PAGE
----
Mahatma Gandhi – Pushed Out of Train Lesson Summary Notes and Explanation in English Class 9th


‘Mahatma Gandhi- Pushed Out of Train’ is an excerpt taken from the play ‘Gandhi’ written by Richard Briley. It details upon the incident where Gandhi was humiliated by the British in South Africa, how he was subjected to gross indiscrimination on the basis of his race. 

About the Author:

Richard John Briley (1925-2019) was an eminent American writer. He was the recipient of several awards, including the Academy Award for the Best Original Screenplay at the 1982 Oscars for ‘Gandhi’. Famous works of his include ‘The Last Dance’, ‘How Sleep the Brave’, and ‘Cry Freedom’. 


The theme of this extract is racial injustice. Solely based on the colour of his skin, Gandhi is denied a seat in the first class, despite being in possession of the ticket. He is degraded and insulted for the same. 


The Young Indian:

The scene begins with a physical description of Gandhi, how he was travelling in the first class in a train in South Africa with a book in hand. As he looked out of the window, he is unaware that he is noticed by a European. The porter who was with Gandhi is nervous upon seeing him in the first class. Before he could ask him about it however, he looks away, frightened upon noticing the arrival of the said European, accompanied by the Conductor of the train.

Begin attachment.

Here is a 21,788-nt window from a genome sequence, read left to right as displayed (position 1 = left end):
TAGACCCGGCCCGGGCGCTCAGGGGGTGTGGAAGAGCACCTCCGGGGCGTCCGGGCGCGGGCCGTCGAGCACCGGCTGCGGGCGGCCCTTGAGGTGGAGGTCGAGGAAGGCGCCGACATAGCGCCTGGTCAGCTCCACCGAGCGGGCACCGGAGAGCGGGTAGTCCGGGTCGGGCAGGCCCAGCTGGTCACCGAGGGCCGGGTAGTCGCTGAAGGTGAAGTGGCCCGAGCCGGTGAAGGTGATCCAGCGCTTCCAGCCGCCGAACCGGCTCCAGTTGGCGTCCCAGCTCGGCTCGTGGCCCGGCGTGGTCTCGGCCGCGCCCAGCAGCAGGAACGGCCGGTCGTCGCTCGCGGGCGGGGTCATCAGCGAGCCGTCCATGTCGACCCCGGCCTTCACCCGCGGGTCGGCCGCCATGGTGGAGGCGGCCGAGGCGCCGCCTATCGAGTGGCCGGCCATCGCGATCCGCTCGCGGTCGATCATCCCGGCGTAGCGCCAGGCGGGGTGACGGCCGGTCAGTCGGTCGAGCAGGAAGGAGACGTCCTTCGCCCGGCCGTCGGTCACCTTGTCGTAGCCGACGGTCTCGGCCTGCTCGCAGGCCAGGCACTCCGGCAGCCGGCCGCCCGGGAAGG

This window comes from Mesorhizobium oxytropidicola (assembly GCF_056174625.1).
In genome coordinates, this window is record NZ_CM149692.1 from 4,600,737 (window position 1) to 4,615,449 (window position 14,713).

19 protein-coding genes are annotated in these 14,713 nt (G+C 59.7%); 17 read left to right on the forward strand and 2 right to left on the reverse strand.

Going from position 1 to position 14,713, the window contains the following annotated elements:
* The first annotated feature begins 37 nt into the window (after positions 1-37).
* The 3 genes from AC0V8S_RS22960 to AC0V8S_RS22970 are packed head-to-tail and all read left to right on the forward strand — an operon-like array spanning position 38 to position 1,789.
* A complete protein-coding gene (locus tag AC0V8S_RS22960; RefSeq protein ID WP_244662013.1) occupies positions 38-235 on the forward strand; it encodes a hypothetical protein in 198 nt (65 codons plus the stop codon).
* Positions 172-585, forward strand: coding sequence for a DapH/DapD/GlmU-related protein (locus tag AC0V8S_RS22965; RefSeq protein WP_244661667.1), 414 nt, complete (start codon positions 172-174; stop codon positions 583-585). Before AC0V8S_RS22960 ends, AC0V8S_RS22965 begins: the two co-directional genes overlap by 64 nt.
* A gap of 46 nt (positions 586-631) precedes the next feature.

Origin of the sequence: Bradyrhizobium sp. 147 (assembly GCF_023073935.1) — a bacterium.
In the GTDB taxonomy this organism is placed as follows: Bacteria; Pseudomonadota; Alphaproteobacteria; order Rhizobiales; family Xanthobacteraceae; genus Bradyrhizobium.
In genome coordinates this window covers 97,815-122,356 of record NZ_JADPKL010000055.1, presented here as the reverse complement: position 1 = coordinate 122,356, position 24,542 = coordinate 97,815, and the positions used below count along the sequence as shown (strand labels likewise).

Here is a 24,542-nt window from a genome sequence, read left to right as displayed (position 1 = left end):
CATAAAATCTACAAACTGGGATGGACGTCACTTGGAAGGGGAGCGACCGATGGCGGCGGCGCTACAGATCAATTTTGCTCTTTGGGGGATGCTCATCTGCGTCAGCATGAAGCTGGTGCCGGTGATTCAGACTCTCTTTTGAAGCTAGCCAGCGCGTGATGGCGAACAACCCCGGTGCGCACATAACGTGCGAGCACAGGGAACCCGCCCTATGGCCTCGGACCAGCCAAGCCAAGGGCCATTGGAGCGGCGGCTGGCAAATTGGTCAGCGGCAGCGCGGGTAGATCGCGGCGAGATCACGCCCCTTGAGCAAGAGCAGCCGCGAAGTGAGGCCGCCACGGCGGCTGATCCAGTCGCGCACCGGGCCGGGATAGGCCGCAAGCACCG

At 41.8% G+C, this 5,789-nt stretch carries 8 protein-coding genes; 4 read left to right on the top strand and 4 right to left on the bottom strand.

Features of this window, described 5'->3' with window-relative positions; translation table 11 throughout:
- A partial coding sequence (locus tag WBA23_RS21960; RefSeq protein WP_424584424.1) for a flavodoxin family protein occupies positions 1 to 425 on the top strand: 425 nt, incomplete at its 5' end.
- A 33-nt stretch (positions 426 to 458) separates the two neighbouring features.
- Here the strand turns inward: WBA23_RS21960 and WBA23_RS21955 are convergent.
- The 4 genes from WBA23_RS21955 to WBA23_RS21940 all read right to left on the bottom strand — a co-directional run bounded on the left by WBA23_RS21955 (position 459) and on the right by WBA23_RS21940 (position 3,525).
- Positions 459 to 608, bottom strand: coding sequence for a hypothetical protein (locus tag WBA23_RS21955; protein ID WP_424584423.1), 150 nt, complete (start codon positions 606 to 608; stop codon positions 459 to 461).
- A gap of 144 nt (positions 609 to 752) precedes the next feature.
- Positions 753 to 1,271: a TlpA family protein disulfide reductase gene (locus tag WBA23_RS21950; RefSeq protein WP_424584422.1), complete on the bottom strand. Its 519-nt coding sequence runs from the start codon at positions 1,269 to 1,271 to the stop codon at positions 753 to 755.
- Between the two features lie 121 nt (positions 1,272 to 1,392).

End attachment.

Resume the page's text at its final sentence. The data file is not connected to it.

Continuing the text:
The Conductor is blatantly rude to him, addressing him as a ‘coolie’, much to Gandhi’s shock. He questions Gandhi’s presence in the first class compartment of the train, refusing to entertain the notion that Gandhi could have bought one himself. Both the European and the Conductor refuse to believe that Gandhi was an attorney and that he himself had indeed bought the ticket because there were no ‘coloured’ attorneys in South Africa. They order him to sit at the back of the train, where he was, as dictated by them, supposed to.

The Humiliation:

Even as the porter tries to diffuse the situation, Gandhi refuses to cower, insisting upon the credibility of his occupation. His anger shows with a touch of irony in his words. The bigots, however, pay him no heed and proceed to call him even more demeaning names, throwing his luggage out into the platform when he refused to shift places. Even as Gandhi clung to the rails, he was roughly pushed out. Utterly degraded, as Gandhi picked up his belongings, as a final show of disrespect, the Conductor throws the Leo Tolstoy’s book Gandhi was reading on his feet.


This incident in Gandhi’s life is a crucial one which led him to protest to gain independence. It also sheds light on how people were dehumanized by the Whites, who considered themselves superior merely because of their skin colour.